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T1 - Comparison of survival rates after bland arterial embolization and ablation versus surgical resection for treating solitary hepatocellular carcinoma up to 7 cm

AU - Maluccio, Mary

AU - Covey, Anne M.

AU - Gandhi, Ripal

AU - Gonen, Mithat

AU - Getrajdman, George I.

AU - Brody, Lynn A.

AU - Fong, Yuman

AU - Jarnagin, William

AU - D'Angelica, Michael

AU - Blumgart, Leslie

AU - Dematteo, Ronald

AU - Brown, Karen T.

PY - 2005/7

Y1 - 2005/7

N2 - PURPOSE: The vast majority of hepatocellular carcinomas (HCC) occur in patients with underlying liver dysfunction, making surgical resection available to only a subset of patients with adequate hepatic reserve. This study analyzes the authors' results with bland arterial embolization combined with radiofrequency ablation (RFA) or percutaneous ethanol injection (PEIT) compared with surgical resection for the treatment of solitary HCC up to 7 cm in size. MATERIALS AND METHODS: A retrospective review of all patients undergoing either surgical resection or bland embolization combined with local ablation for solitary HCC between January 1996 and August 2002 was performed. Progression-free survival rate and overall survival rate were calculated by the Kaplan-Meier method. RESULTS: There were 40 patients who underwent surgical resection and 33 patients who underwent embolization and ablation. Age, gender, and size of the treated lesion were not significantly different between the groups. The embolization/ablation group had more patients classified as Okuda stage II (P <.001). The surgical group had a longer median recurrence-free survival rate (53.1 vs 25.1 months). With a median follow-up of 23 months, the 1-, 3- and 5-year actuarial overall survival rates were 97%, 77%, and 56% for the embolization/ablation group and 81%, 70%, and 58% for the surgical group, respectively. There was no statistical difference in overall survival rates (P = .20). CONCLUSIONS: Bland arterial embolization in combination with ablation is effective in treating solitary HCC lesions up to 7 cm and achieves similar overall survival rates to surgical resection in selected patients.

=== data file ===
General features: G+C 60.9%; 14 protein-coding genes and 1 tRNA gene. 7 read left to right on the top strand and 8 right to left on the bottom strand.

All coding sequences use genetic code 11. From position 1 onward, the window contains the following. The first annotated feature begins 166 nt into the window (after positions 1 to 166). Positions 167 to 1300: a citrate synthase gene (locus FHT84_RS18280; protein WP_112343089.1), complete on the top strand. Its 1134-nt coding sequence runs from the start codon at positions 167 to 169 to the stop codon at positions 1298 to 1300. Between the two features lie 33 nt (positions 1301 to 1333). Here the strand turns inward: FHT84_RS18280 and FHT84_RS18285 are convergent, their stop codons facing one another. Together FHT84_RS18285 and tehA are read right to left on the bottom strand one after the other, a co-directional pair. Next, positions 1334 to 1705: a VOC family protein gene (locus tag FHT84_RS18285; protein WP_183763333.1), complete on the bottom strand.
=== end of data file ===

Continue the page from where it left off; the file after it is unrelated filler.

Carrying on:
AB - PURPOSE: The vast majority of hepatocellular carcinomas (HCC) occur in patients with underlying liver dysfunction, making surgical resection available to only a subset of patients with adequate hepatic reserve. This study analyzes the authors' results with bland arterial embolization combined with radiofrequency ablation (RFA) or percutaneous ethanol injection (PEIT) compared with surgical resection for the treatment of solitary HCC up to 7 cm in size. MATERIALS AND METHODS: A retrospective review of all patients undergoing either surgical resection or bland embolization combined with local ablation for solitary HCC between January 1996 and August 2002 was performed. Progression-free survival rate and overall survival rate were calculated by the Kaplan-Meier method. RESULTS: There were 40 patients who underwent surgical resection and 33 patients who underwent embolization and ablation. Age, gender, and size of the treated lesion were not significantly different between the groups. The embolization/ablation group had more patients classified as Okuda stage II (P <.001). The surgical group had a longer median recurrence-free survival rate (53.1 vs 25.1 months). With a median follow-up of 23 months, the 1-, 3- and 5-year actuarial overall survival rates were 97%, 77%, and 56% for the embolization/ablation group and 81%, 70%, and 58% for the surgical group, respectively. There was no statistical difference in overall survival rates (P = .20). CONCLUSIONS: Bland arterial embolization in combination with ablation is effective in treating solitary HCC lesions up to 7 cm and achieves similar overall survival rates to surgical resection in selected patients.